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Mild Traumatic Brain Injury/Concussion

At Frazier’s NeuroRehab Program, our skilled staff is trained to identify and treat impairments that may persist following a mild traumatic brain injury (MTBI).  Although these symptoms may appear to be “mild” to the outside observer, their impact on the daily functioning of the injured person can be much greater.  The therapists at the NeuroRehab Program understand this and can help you identify functional problem areas and implement treatment to assist in maximum recovery and independence at home, in the community, and in work or school environments.

The Brain Injury Association of America (BIAA)1 and the American Congress of Rehabilitation Medicine define MTBI as a physiological disruption of brain function caused by trauma, resulting in some or all of the following:

  • Loss of consciousness for any period of time
  • Any memory loss of events immediately before or after the incident
  • Any alteration in mental state at the time of the incident
  • Neurological deficiencies that may subside or persist but do not exceed:
  1. Losing consciousness for 30 minutes or less
  2. An initial Glasgow Coma Scale (GCS) score of 13 to15 after 30 minutes
  3. Post-traumatic amnesia (PTA), a period of memory loss and disorientation following a traumatic brain injury, that lasts 24 hours or less


Concussion is the most common type of brain injury and is often classified as a MTBI.  Concussions/MTBI may occur as the result of an impact, injury or fall of any kind that involves a blow to the head (i.e. a fall, fight, work-related injury, sports-related injury, etc.) and can also occur as the result of whiplash in an auto accident.  Some concussions resolve within days or weeks and do not have lasting symptoms that require treatment, but others can have lasting effects that warrant medical attention.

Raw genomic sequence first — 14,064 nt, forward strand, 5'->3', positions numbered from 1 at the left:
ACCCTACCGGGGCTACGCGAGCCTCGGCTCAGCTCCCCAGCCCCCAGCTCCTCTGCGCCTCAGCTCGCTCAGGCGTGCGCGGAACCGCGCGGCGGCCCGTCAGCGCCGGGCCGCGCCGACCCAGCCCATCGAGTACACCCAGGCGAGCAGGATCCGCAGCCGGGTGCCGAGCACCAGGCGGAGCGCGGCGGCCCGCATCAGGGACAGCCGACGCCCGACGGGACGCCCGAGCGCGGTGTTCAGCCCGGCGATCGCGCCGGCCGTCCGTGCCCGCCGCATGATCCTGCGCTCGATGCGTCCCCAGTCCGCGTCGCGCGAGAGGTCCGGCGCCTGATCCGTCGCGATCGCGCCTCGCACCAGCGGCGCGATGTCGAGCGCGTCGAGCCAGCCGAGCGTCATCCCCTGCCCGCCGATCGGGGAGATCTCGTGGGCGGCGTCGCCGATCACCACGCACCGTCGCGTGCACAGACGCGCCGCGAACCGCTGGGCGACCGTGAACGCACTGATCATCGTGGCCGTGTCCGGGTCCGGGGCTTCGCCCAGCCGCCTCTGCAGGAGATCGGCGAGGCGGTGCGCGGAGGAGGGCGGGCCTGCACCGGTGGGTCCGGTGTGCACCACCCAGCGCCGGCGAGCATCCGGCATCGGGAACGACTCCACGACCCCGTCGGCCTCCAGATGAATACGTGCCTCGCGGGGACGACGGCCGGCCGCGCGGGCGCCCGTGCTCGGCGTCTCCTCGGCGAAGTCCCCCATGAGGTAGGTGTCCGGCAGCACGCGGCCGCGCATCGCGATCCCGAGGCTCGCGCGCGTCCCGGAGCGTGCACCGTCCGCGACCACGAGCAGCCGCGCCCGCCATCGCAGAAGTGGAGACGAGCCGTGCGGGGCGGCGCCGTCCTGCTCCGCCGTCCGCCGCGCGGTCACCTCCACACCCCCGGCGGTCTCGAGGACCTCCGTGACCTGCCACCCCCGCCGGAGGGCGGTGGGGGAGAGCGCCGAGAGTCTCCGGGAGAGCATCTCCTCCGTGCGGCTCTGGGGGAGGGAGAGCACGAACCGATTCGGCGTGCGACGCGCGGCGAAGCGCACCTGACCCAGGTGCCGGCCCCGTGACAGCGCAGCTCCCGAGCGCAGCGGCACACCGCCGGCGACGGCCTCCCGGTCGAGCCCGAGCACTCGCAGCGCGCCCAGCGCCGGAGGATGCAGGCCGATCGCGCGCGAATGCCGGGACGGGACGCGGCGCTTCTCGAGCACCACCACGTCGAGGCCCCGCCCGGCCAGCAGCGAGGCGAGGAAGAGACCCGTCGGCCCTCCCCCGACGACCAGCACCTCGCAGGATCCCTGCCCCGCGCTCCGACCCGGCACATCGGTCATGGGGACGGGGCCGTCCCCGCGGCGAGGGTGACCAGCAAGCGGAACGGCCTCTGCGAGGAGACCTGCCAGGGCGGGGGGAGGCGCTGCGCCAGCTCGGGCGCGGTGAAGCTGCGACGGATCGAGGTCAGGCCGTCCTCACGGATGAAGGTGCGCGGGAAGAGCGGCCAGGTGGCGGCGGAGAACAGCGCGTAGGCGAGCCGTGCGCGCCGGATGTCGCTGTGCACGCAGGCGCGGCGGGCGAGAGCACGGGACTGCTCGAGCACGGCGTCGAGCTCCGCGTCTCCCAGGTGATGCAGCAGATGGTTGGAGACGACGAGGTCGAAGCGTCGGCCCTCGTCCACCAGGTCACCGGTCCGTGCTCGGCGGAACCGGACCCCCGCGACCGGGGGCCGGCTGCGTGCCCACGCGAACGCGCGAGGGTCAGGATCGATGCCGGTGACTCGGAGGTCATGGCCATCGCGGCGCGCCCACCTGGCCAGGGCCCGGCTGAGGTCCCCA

BIAA reports that symptoms of a concussion may include1:


  • Headache
  • Dizziness or vertigo
  • Lack of awareness of surroundings
  • Nausea with or without memory dysfunction
  • Vomiting


  • Persistent low grade headache
  • Lightheadedness
  • Poor attention and concentration
  • Memory problems
  • Takes longer to get things done or complete assignments
  • Problems organizing thoughts or words, misunderstands things
  • Excessive fatigue or easy to fatigue
  • Trouble falling asleep or staying asleep
  • Intolerance of bright light or difficulty focusing vision
  • Intolerance of loud noises
  • Ringing in the ears
  • Anxiety and depressed mood
  • Irritability and low frustration tolerance

These symptoms are common to a variety of illnesses and experiences, making it difficult to confirm a diagnosis.  It is important to note that CT scans and MRIs of persons with MTBI are often reported to be normal.  The types of changes that occur in the brain during this type of injury are often unable to be detected by these tools, so even people who seek medical attention in an emergency room following a concussion may not be diagnosed right away.  Often MTBI is characterized by a feeling that something is just not right, even though others say you seem fine and should be over it by now.  If these symptoms persist over time, it is likely that an evaluation at the NeuroRehab Program will be beneficial to you and your recovery. 

No tools or technology can fully predict the impact of a brain injury.  Only in working with a team of qualified professionals can you identify deficits and begin working to restore function.


1         Frey W & Savage RC. Journey Toward Understanding: Concussion and Mild Brain Injury. The Road to Rehabilitation Series. Brain Injury Association of America, 2001; 8.


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200 Abraham Flexner Way•Louisville, KY•40202

Last Updated: 2/4/2015